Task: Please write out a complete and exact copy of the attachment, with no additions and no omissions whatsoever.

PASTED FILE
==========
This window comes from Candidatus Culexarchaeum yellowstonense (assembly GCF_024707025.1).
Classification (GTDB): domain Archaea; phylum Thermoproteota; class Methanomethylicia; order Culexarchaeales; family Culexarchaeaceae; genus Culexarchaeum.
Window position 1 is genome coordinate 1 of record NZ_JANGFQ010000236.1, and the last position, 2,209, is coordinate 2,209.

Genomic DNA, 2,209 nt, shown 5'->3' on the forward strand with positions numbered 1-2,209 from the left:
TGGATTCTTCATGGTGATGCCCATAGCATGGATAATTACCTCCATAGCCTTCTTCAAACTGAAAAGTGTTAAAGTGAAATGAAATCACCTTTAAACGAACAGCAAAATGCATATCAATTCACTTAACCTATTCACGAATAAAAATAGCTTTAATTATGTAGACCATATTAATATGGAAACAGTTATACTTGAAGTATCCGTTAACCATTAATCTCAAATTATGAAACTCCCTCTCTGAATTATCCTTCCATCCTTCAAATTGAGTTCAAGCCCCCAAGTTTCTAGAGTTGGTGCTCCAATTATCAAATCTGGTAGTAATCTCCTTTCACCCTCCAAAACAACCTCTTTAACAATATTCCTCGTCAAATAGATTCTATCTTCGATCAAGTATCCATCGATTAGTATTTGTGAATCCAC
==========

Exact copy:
This window comes from Candidatus Culexarchaeum yellowstonense (assembly GCF_024707025.1).
Classification (GTDB): domain Archaea; phylum Thermoproteota; class Methanomethylicia; order Culexarchaeales; family Culexarchaeaceae; genus Culexarchaeum.
Window position 1 is genome coordinate 1 of record NZ_JANGFQ010000236.1, and the last position, 2,209, is coordinate 2,209.

Genomic DNA, 2,209 nt, shown 5'->3' on the forward strand with positions numbered 1-2,209 from the left:
TGGATTCTTCATGGTGATGCCCATAGCATGGATAATTACCTCCATAGCCTTCTTCAAACTGAAAAGTGTTAAAGTGAAATGAAATCACCTTTAAACGAACAGCAAAATGCATATCAATTCACTTAACCTATTCACGAATAAAAATAGCTTTAATTATGTAGACCATATTAATATGGAAACAGTTATACTTGAAGTATCCGTTAACCATTAATCTCAAATTATGAAACTCCCTCTCTGAATTATCCTTCCATCCTTCAAATTGAGTTCAAGCCCCCAAGTTTCTAGAGTTGGTGCTCCAATTATCAAATCTGGTAGTAATCTCCTTTCACCCTCCAAAACAACCTCTTTAACAATATTCCTCGTCAAATAGATTCTATCTTCGATCAAGTATCCATCGATTAGTATTTGTGAATCCAC